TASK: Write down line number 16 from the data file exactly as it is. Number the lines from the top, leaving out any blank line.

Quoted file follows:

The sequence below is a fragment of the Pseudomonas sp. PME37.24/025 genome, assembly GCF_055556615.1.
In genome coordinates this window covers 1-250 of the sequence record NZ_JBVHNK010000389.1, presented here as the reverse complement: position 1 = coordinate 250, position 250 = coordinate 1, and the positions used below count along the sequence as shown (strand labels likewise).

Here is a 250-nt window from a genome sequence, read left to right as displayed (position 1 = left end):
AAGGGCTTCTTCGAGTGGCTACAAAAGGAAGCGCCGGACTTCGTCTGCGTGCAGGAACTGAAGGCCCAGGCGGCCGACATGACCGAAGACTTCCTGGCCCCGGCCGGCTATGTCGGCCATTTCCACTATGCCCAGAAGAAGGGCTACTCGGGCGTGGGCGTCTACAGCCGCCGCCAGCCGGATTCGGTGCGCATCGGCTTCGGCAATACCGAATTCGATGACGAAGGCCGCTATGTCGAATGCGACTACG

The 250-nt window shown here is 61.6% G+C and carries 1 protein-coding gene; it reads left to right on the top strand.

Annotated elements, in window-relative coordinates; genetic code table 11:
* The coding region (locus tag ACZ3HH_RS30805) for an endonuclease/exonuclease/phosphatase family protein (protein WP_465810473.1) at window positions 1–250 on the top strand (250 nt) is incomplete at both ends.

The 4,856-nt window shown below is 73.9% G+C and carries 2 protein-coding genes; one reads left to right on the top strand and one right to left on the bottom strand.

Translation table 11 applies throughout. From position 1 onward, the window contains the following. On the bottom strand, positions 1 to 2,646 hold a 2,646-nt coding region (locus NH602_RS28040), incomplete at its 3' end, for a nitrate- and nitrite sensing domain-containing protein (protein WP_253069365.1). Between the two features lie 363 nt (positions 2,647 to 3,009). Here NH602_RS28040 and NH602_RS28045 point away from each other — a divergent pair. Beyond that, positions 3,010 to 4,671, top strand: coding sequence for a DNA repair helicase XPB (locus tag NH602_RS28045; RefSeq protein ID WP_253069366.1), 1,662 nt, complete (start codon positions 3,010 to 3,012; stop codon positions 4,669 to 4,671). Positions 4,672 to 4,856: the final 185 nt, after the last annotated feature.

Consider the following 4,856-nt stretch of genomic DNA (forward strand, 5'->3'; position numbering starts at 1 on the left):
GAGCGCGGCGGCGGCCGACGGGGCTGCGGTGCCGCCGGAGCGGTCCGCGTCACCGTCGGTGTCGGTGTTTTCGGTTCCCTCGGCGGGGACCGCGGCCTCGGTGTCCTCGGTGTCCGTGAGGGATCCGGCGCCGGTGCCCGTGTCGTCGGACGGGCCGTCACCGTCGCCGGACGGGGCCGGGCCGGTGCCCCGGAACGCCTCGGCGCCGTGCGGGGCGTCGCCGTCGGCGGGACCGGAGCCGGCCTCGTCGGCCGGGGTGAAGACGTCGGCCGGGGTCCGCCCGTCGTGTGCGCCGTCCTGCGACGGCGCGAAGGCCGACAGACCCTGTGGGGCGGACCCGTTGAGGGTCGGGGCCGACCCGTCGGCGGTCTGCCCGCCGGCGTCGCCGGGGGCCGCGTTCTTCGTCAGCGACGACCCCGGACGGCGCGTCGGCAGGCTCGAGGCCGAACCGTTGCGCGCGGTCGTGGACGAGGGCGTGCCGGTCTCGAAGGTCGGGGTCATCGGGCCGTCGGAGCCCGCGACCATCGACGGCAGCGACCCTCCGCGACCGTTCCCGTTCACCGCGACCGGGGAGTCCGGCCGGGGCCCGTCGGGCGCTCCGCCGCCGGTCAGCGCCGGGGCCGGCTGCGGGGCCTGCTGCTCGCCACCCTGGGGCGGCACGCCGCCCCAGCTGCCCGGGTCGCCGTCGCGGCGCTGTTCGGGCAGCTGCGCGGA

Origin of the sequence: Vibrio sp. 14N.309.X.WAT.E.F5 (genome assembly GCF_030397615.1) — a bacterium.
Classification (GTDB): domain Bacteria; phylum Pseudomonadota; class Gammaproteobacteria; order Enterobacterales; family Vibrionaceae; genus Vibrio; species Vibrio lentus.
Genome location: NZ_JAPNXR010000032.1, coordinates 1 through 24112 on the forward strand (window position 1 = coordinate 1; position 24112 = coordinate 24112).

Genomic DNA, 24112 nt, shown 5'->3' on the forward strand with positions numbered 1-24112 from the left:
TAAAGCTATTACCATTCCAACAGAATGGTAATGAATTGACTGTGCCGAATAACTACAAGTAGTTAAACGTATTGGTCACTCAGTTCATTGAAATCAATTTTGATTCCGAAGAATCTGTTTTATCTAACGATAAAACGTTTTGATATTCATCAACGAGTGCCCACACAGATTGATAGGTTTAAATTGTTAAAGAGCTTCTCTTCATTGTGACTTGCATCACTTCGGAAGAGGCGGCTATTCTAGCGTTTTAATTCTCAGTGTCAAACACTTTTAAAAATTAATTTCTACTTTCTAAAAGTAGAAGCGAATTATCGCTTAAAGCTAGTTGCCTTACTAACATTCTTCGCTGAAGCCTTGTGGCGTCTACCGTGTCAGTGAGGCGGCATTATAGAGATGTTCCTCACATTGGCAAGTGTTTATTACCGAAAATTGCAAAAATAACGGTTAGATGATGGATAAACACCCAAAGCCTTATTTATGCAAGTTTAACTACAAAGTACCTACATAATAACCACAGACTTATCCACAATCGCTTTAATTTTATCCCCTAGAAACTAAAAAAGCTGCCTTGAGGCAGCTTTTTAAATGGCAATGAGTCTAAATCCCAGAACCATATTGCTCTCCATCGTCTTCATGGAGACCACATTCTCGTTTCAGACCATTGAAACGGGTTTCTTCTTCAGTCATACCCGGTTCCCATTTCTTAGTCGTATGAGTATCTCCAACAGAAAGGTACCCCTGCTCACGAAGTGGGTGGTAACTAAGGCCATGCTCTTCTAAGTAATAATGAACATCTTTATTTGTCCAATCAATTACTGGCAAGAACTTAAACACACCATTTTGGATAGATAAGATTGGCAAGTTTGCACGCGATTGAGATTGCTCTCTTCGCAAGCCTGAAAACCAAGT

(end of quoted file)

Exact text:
TAAAGCTATTACCATTCCAACAGAATGGTAATGAATTGACTGTGCCGAATAACTACAAGTAGTTAAACGTATTGGTCACTCAGTTCATTGAAATCAATTTTGATTCCGAAGAATCTGTTTTATCTAACGATAAAACGTTTTGATATTCATCAACGAGTGCCCACACAGATTGATAGGTTTAAATTGTTAAAGAGCTTCTCTTCATTGTGACTTGCATCACTTCGGAAGAGGCGGCTATTCTAGCGTTTTAATTCTCAGTGTCAAACACTTTTAAAAATTAATTTCTACTTTCTAAAAGTAGAAGCGAATTATCGCTTAAAGCTAGTTGCCTTACTAACATTCTTCGCTGAAGCCTTGTGGCGTCTACCGTGTCAGTGAGGCGGCATTATAGAGATGTTCCTCACATTGGCAAGTGTTTATTACCGAAAATTGCAAAAATAACGGTTAGATGATGGATAAACACCCAAAGCCTTATTTATGCAAGTTTAACTACAAAGTACCTACATAATAACCACAGACTTATCCACAATCGCTTTAATTTTATCCCCTAGAAACTAAAAAAGCTGCCTTGAGGCAGCTTTTTAAATGGCAATGAGTCTAAATCCCAGAACCATATTGCTCTCCATCGTCTTCATGGAGACCACATTCTCGTTTCAGACCATTGAAACGGGTTTCTTCTTCAGTCATACCCGGTTCCCATTTCTTAGTCGTATGAGTATCTCCAACAGAAAGGTACCCCTGCTCACGAAGTGGGTGGTAACTAAGGCCATGCTCTTCTAAGTAATAATGAACATCTTTATTTGTCCAATCAATTACTGGCAAGAACTTAAACACACCATTTTGGATAGATAAGATTGGCAAGTTTGCACGCGATTGAGATTGCTCTCTTCGCAAGCCTGAAAACCAAGT